>> right there. "this is typical" -- >> reporter: here. "reduces typical impact forces by up to 50%." >> is that a joke? i feel like that's false information, honestly. you know. i don't feel like this protected me 50% at all. >> reporter: and experts we spoke to fear there may be an unintended consequence of wearing the headband. >> the individual has this false sense of security that now the headband's going to protect them so they can play. >> reporter: you would think it would be the opposite. you would think that they're wearing the headband, and therefore they're protected. but you're saying they're actually at more risk. >> they're at more risk because they're playing with greater abandon. >> i was praying that you'd bring up the aggressive play argument.
if you look at ski helmets, the ski area operators were against ski helmets because they said skiers are going to ski faster and more recklessly. >> reporter: you think it's a bogus argument. in fact, on your we are site, you call it a myth. >> yes. and i believe it is a myth. >> reporter: even the players he introduced us to showcase his product said otherwise. >> i can be aggressive and do the things i want without the risk of getting a concussion. >> that's good. aggressive. >> reporter: for natasha, there's no more soccer. her playing days are over. all those years you're wearing the headband, do you think it's protecting you? >> i thought so, yeah. but that wasn't the case. >> as long as the individual understands what the headband can do and can't do, i don't have any problem with the person wearing a headband. but if they think that that headband is going to protect them against significant concussion, they're wrong, and that's the danger. >> so kate snow, false sense of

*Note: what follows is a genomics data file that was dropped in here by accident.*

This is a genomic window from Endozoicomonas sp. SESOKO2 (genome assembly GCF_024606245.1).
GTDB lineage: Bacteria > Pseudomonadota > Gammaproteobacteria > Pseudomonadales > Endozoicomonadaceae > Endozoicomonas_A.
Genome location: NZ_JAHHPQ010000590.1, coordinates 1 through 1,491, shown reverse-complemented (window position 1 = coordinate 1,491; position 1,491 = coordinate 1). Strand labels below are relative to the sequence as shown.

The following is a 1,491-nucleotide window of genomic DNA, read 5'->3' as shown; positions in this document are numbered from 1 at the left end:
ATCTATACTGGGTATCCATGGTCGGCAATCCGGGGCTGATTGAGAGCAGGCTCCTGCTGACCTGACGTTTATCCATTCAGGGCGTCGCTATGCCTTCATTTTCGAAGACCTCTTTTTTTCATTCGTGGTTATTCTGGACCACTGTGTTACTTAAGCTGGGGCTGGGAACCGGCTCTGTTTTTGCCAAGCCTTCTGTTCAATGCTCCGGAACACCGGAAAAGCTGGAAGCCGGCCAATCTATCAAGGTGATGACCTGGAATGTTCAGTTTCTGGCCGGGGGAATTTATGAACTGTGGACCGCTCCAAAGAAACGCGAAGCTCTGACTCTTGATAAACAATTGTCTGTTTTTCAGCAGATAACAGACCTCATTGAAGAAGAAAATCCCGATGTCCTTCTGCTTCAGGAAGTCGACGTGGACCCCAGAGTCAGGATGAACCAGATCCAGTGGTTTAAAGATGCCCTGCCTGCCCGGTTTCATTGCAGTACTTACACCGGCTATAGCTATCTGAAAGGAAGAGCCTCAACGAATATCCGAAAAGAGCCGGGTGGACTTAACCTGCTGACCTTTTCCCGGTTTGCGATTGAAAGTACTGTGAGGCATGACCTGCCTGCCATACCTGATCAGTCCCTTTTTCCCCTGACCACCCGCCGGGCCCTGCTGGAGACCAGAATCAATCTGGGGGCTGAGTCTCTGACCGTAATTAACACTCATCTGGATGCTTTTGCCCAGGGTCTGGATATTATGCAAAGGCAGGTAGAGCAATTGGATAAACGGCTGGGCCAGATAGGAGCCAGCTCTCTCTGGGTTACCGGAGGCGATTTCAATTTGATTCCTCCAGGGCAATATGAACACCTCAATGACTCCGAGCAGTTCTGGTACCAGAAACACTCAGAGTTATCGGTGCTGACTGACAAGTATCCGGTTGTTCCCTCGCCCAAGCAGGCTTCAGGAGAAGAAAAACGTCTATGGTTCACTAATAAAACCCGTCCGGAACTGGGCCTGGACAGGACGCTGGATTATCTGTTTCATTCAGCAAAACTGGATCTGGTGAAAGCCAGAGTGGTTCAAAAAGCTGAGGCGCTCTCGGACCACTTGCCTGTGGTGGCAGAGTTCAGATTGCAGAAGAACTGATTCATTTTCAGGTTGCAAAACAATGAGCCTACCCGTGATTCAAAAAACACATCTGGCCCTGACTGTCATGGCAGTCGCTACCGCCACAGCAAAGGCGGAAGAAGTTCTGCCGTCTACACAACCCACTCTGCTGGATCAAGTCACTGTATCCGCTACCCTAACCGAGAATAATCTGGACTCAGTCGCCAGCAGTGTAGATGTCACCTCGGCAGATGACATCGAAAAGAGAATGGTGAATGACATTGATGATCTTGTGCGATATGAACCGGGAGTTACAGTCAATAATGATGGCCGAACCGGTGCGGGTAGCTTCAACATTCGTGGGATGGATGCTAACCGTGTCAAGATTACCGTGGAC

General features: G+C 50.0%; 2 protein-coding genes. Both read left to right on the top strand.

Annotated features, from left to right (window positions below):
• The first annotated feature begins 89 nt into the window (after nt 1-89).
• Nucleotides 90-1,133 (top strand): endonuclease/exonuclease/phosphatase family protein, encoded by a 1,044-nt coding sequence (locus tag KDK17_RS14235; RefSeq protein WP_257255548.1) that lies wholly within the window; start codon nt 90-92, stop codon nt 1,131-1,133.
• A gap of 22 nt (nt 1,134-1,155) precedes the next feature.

security argument aside, there's equipment in life, and there's big volvos you can drive around. there's also things you can do to your vessel, to your body to strengthen you, again, equipment aside, for this game. >> right. and actually, one point i really want to make because i think parents are going to walk away from this going, then what do i do? here's what you can do, neck-strengthening exercises. it sounds silly but girls doing more to strengthen their neck muscles, dr. cantu says, makes more difference than any product out there. we have an instructional video for that on our website. also there's a test you can take now, a baseline test you can give to a girl when she's healthy and see where the brain activity is. if she has a concussion, go back and test her again, doctors use that to figure out when you're healthy to go into the game. like an ekg for the heart. >> my high school coach was maniacal about stretching. he thought it was the key to everything. any update on natasha? >> a couple years ago she went to college.
she's gone back home. she found college to be academically rigorous for her but she's doing better and surrounded by her family and going to community college. >> great piece of reporting. kate snow, thank you. up next, will they change the inscription on the statue of liberty? a steakover! this is perfect. the meat is really good. one of the best filets i've had. see look how easy that is to cut. these are perfectly aged for flavor and tenderness. you're eating walmart steaks. shut up... is that right? the best steak i'd ever had... i would definitely go to walmart and buy steaks. walmart choice premium steak in the black package. try it. it's one hundred percent satisfaction guaranteed. a dad will get a screening. ♪ a little one will get a vaccine. and a teen will talk with the doc. ♪ right now, millions of americans are using their preventive benefits from the health care law. you can, too.